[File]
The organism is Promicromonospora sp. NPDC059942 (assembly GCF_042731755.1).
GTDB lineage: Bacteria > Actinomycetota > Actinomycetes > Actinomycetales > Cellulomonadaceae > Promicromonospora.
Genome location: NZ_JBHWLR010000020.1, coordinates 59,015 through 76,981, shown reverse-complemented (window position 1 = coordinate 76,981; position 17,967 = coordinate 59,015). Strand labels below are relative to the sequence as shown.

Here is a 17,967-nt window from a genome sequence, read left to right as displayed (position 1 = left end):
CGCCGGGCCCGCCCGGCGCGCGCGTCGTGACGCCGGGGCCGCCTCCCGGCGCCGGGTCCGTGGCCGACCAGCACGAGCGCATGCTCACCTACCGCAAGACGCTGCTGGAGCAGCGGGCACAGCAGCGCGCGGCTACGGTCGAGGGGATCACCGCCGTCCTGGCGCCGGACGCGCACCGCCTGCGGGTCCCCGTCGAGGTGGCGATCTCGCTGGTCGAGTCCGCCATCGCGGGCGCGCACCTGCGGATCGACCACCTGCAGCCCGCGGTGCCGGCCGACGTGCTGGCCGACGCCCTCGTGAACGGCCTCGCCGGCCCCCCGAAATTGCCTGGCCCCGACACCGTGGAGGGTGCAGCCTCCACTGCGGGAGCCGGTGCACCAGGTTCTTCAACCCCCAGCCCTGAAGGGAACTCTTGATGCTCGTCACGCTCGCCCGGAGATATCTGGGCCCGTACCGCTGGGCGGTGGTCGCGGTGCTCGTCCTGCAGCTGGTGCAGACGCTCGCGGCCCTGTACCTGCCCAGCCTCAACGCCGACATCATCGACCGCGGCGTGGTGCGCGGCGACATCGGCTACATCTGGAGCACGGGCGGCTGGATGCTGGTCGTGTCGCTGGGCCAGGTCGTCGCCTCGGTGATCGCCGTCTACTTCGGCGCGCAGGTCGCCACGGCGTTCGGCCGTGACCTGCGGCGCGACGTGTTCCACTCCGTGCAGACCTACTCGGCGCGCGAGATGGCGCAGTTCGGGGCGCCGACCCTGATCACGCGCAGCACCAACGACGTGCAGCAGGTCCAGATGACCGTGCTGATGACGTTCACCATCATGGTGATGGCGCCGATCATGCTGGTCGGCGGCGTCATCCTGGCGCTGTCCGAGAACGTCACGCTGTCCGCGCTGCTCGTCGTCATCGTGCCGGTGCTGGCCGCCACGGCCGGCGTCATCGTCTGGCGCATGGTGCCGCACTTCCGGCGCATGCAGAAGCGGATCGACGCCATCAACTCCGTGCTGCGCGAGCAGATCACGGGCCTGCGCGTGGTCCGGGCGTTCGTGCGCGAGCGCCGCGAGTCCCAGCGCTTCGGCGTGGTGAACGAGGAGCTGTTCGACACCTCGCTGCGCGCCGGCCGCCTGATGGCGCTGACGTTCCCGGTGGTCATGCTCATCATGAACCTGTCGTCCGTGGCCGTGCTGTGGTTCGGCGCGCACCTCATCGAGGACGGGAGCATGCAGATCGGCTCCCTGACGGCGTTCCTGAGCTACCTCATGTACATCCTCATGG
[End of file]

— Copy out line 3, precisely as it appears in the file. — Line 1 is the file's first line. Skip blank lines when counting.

Genome location: NZ_JBHWLR010000020.1, coordinates 59,015 through 76,981, shown reverse-complemented (window position 1 = coordinate 76,981; position 17,967 = coordinate 59,015). Strand labels below are relative to the sequence as shown.